When we look at the aggregate of marginal gains and adopt a philosophy of aiming for a the tiniest improvement in everything you do, we see a shift in a different direction take place. All of a sudden that penny has turned into hundreds of thousands of dollars or those extra 10, 15, 20 pounds have disappeared.

It is this that I want the kids to learn – the way of the tortoise. The beauty of slow and small movements. The consistent repetition of each step moving in the right direction.

The patience of the long game.


Vignette 47/52. Stay Awhile.

I wake early and I sit in the same spot on the sofa.

I spend the very first moments sitting and sometimes I think that if I moved, I would break the spell.

I never knew a tree could cast a spell.

From over three decades living in the city, with occasional trips to parks, I was never enchanted by such quiet audacity. There were many beautiful encounters with trees in the North but none like this.

She was a gift from a friend grown from a seed. She was a little sapling that Mikey and I planted near our house. We wanted her to be close. To be able to love her through it – the process of getting used to the land and the elements. We didn’t have much luck with some other trees we planted.

But there must have been more than enough sun, more than enough water, more than enough space, and more than enough love.

I love her wildness. The wildness of a tree that comes into your living room like an unexpected but welcome guest. The wildness of a tree where the leaf is bigger than a small child.

Every morning I sit and she takes up more space, more of my view, more of my attention. She blurs the line of home and garden.

She is the tree of the Mary Oliver poem that I never met until now:

When I am among the trees
By Mary Oliver

When I am among the trees,
especially the willows and the honey locust,
equally the beech, the oaks and the pines,
they give off such hints of gladness.
I would almost say that they save me, and daily.

I am so distant from the hope of myself,
in which I have goodness, and discernment,
and never hurry through the world,
but walk slowly, and bow often.

Around me the trees stir in their leaves
and call out, “Stay awhile.”
The light flows from their branches.

And they call again, “It’s simple,” they say,
“and you too have come
into the world to do this, to go easy, to be filled
with light, and to shine.”


So she casts the spell to stay and I stay.

I stay long enough to imagine how easy it could be.


Vignette 46/52. Scumbags and Superstars. Part Two.

If you have spent this year navigating school at home with your children, you will relate to this concept of the Scumbag and the Superstar.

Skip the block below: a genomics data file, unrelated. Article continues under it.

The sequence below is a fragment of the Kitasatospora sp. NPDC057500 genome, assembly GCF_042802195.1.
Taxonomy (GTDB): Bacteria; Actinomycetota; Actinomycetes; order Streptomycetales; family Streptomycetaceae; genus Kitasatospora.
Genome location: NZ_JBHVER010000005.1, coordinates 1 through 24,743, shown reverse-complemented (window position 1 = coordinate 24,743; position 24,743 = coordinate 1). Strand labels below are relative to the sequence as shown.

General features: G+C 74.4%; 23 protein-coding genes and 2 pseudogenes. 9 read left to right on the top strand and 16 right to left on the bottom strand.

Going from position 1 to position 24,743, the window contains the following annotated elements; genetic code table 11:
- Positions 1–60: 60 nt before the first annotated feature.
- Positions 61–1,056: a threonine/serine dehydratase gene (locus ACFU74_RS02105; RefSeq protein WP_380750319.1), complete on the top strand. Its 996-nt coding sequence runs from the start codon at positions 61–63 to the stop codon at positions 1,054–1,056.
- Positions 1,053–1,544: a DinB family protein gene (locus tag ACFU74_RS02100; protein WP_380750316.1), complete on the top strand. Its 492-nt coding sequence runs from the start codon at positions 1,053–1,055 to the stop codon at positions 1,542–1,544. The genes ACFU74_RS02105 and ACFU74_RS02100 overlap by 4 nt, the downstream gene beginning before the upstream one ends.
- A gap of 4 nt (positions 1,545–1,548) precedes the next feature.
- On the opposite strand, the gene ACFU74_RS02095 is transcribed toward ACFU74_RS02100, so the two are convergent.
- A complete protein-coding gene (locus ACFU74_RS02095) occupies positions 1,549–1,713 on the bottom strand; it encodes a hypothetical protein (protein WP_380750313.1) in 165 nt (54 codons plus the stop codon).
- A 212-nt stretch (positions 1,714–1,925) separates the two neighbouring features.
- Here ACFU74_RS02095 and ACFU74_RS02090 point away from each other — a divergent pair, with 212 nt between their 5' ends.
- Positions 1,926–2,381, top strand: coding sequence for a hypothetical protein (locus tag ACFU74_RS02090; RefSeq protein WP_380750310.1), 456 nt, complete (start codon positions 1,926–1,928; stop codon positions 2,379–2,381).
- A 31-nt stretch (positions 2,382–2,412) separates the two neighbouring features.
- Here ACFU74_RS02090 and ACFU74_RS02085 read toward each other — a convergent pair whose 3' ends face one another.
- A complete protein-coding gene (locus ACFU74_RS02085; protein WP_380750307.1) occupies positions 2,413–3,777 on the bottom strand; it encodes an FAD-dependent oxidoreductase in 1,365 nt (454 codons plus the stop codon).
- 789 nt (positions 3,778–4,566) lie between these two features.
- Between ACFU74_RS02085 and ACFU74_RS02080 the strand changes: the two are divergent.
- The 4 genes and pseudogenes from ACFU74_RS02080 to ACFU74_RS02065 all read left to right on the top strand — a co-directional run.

I first wrote Part One in 2014.

After almost 23 years of parenting, you may assume that I understand how to be the most amazing mom in the world, that I have learned from all of my mistakes, that my experience allows me to avoid pitfalls and damaging my children’s sense of self. When you meet my children, you may think that I actually did a good job.

But to be honest, I am pretty sure there is a positive correlation between the amount of my scumbag moments and the average age of my children. There is less room for error in parenting when they can spell and understand big words.

Another positive correlation is the amount of time I work with the amount of scumbag moments. I went back to work full-time this year for the first time in almost 12 years.

It wasn’t a conscious choice. Like most of the biggest decisions in my life, my crossing threshold decisions, this door materialized in front of me and I decided to walk through it not knowing that a massive tightrope was waiting for me on the other side.

As I talked to the kids about my first year going back to the work, they had some feedback for me.

“It was strange having to make an appointment with you to talk about my progress.” Scumbag.

“It was nice to see you passionate about your work and less focused on your identity as a mom.” Um, Superstar?

“You were always busy with work this year.” Scumbag.

“Mom, you always had other projects as we grew up but you still always made time for us. This really wasn’t any different.” Superstar.

“I didn’t see much of a change except I had less tantrums when you taught me because I had classmates now.” Superstar moment… for her.

One daughter reflected, “We all had our own stuff to do but it was nice to come back together at the end of the day and talk about everything. You always stopped working to keep connecting with us at the end of the day.”


For my youngest, he was used to life with me all the time. Now he had to navigate learning with a new guide and with classmates whereas I still teach my other children.

When we were in Canada, he enjoyed time with me as I homeschooled him again, just the two of us. Looking back on this moment he told me, “Mom, I wish you could teach me too again.”


As I re-read that post from 2014 and listened to my children in 2020, I finally noticed a pattern.

I don’t have to go to the other extreme and entertain them all day. I just have to build in a moment or two when I pay them undivided attention – through listening, doing a lesson, reading together, getting off the screens entirely. But with five children, a moment in time multiplies. Time becomes the most precious resource in my day.